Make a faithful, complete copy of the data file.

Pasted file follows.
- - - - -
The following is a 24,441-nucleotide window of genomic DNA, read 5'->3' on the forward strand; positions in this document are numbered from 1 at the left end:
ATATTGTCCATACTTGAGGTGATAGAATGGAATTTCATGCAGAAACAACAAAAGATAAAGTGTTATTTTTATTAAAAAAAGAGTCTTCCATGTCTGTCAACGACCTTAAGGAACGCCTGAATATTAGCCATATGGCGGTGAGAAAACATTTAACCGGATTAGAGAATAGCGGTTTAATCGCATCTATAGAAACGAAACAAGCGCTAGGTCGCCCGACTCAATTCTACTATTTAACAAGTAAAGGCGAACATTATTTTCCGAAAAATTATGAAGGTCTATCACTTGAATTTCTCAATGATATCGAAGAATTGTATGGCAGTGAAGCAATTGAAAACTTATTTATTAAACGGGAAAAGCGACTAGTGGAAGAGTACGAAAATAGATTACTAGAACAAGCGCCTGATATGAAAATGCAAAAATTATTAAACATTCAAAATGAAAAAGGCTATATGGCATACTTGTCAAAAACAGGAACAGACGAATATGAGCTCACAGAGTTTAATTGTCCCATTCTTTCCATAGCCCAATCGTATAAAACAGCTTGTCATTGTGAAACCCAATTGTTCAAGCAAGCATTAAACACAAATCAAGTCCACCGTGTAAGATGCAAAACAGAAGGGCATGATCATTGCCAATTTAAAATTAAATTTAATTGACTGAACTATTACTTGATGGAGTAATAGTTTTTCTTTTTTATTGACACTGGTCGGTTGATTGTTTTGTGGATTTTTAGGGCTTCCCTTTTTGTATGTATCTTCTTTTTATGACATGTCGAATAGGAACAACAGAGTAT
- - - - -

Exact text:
The following is a 24,441-nucleotide window of genomic DNA, read 5'->3' on the forward strand; positions in this document are numbered from 1 at the left end:
ATATTGTCCATACTTGAGGTGATAGAATGGAATTTCATGCAGAAACAACAAAAGATAAAGTGTTATTTTTATTAAAAAAAGAGTCTTCCATGTCTGTCAACGACCTTAAGGAACGCCTGAATATTAGCCATATGGCGGTGAGAAAACATTTAACCGGATTAGAGAATAGCGGTTTAATCGCATCTATAGAAACGAAACAAGCGCTAGGTCGCCCGACTCAATTCTACTATTTAACAAGTAAAGGCGAACATTATTTTCCGAAAAATTATGAAGGTCTATCACTTGAATTTCTCAATGATATCGAAGAATTGTATGGCAGTGAAGCAATTGAAAACTTATTTATTAAACGGGAAAAGCGACTAGTGGAAGAGTACGAAAATAGATTACTAGAACAAGCGCCTGATATGAAAATGCAAAAATTATTAAACATTCAAAATGAAAAAGGCTATATGGCATACTTGTCAAAAACAGGAACAGACGAATATGAGCTCACAGAGTTTAATTGTCCCATTCTTTCCATAGCCCAATCGTATAAAACAGCTTGTCATTGTGAAACCCAATTGTTCAAGCAAGCATTAAACACAAATCAAGTCCACCGTGTAAGATGCAAAACAGAAGGGCATGATCATTGCCAATTTAAAATTAAATTTAATTGACTGAACTATTACTTGATGGAGTAATAGTTTTTCTTTTTTATTGACACTGGTCGGTTGATTGTTTTGTGGATTTTTAGGGCTTCCCTTTTTGTATGTATCTTCTTTTTATGACATGTCGAATAGGAACAACAGAGTAT